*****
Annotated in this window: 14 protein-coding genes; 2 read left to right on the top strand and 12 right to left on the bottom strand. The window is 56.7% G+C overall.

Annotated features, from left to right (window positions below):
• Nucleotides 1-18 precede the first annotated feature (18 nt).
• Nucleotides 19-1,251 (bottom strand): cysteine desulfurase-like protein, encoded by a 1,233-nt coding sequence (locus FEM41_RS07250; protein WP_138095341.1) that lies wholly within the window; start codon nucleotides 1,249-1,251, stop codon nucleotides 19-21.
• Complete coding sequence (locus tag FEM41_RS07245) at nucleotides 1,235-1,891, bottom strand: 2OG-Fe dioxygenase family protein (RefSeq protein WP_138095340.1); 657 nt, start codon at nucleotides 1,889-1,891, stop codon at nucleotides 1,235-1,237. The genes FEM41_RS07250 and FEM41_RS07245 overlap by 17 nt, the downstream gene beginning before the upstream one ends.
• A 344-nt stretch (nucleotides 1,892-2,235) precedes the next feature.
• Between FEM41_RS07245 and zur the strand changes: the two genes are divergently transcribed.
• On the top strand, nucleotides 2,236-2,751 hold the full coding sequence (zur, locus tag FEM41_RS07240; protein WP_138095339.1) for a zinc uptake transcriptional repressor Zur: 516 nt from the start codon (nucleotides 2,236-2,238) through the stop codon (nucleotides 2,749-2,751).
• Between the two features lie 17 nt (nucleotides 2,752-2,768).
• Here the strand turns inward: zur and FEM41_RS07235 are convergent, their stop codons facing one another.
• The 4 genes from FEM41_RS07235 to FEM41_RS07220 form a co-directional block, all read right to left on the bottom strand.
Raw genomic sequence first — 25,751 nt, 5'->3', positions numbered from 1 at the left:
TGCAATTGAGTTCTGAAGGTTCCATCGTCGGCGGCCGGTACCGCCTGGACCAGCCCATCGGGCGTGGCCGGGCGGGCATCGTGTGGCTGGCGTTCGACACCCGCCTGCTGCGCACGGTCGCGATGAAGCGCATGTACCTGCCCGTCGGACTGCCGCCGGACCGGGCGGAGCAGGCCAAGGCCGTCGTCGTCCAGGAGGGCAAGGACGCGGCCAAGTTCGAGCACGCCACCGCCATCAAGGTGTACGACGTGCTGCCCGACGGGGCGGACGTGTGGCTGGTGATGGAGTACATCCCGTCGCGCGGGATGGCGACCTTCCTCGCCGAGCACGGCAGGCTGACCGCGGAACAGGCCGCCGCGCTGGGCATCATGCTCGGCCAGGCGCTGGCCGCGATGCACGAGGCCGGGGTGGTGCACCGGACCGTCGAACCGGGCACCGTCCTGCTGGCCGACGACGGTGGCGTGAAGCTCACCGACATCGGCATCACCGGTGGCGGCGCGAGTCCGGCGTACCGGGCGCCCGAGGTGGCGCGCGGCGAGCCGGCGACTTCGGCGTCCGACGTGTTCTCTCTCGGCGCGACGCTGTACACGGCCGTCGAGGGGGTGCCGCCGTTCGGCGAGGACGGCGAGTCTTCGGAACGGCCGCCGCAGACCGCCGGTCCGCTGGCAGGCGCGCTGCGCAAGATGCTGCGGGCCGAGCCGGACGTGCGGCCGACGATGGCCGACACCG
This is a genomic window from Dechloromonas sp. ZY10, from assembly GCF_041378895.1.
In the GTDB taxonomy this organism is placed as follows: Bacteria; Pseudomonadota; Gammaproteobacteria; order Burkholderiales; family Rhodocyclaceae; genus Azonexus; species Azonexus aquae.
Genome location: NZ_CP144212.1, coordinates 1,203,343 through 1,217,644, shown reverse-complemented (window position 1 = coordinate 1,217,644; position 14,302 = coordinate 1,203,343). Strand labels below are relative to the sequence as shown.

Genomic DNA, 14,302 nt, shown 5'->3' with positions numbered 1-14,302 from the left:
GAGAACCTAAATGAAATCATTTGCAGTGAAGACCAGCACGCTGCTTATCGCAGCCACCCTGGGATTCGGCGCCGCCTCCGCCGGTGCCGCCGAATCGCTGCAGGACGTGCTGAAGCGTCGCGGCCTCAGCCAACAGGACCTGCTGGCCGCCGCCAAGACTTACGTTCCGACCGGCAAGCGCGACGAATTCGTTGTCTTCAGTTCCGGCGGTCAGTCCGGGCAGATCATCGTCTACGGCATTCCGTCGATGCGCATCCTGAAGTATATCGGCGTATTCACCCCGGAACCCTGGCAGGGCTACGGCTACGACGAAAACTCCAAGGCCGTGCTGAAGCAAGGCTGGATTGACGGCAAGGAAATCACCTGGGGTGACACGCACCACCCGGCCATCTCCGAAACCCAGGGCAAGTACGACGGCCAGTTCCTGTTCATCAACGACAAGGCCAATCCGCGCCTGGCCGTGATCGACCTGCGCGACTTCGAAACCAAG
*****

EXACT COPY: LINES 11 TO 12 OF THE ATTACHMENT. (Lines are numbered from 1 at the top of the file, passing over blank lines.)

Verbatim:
• The 4 genes from FEM41_RS07235 to FEM41_RS07220 form a co-directional block, all read right to left on the bottom strand.
Raw genomic sequence first — 25,751 nt, 5'->3', positions numbered from 1 at the left: